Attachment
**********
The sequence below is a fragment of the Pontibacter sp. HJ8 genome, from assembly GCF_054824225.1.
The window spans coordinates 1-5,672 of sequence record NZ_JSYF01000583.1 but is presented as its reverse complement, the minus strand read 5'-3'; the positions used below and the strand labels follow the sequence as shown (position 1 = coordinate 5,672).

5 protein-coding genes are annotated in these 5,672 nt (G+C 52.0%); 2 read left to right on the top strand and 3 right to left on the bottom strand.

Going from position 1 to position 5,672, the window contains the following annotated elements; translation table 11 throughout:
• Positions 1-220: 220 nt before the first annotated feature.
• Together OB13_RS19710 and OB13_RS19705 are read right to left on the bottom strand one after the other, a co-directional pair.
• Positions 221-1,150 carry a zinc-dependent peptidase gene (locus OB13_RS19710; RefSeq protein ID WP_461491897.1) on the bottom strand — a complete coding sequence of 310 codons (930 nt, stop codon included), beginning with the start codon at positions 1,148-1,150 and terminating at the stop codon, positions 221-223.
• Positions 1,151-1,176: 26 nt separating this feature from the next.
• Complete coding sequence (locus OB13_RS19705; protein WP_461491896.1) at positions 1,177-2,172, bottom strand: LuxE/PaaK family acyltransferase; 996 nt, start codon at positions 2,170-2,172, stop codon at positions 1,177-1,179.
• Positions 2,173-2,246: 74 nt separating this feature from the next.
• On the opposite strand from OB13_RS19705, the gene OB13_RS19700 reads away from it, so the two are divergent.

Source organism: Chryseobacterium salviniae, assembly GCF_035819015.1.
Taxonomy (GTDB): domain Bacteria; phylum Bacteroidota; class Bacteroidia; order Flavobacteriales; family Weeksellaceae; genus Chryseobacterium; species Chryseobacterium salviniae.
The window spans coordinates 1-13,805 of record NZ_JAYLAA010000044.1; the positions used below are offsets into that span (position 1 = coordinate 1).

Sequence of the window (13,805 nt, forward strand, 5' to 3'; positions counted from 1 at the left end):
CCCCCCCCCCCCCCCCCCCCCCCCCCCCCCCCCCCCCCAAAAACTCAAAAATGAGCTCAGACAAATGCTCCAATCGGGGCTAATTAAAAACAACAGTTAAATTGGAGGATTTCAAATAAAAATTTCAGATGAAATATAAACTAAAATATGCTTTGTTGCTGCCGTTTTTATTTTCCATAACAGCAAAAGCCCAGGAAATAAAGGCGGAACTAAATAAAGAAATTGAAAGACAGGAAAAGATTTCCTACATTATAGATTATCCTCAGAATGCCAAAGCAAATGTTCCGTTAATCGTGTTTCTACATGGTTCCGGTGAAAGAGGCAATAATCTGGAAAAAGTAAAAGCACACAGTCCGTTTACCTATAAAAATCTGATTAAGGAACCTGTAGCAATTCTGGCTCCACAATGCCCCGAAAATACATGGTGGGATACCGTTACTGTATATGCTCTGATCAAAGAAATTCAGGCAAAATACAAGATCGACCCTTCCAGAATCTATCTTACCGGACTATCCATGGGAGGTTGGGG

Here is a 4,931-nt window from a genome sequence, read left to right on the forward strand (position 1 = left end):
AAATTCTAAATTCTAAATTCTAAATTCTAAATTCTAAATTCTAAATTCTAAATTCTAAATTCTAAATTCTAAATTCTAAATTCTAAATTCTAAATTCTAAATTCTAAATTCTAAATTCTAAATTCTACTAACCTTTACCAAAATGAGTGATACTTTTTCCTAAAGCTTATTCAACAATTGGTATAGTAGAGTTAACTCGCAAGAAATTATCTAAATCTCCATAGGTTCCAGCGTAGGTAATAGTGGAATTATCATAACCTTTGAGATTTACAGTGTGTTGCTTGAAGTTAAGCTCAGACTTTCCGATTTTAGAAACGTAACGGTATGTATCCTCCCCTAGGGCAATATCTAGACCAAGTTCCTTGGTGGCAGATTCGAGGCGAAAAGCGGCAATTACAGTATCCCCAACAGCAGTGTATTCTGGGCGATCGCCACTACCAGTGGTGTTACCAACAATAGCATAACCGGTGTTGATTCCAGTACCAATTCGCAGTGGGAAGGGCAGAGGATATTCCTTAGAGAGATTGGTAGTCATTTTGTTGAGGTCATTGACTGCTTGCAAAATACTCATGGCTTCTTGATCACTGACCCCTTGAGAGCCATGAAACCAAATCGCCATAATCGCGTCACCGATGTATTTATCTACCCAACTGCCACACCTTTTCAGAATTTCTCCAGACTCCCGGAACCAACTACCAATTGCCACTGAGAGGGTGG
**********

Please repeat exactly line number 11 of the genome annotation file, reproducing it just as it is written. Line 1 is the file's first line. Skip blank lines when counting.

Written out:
• On the opposite strand from OB13_RS19705, the gene OB13_RS19700 reads away from it, so the two are divergent.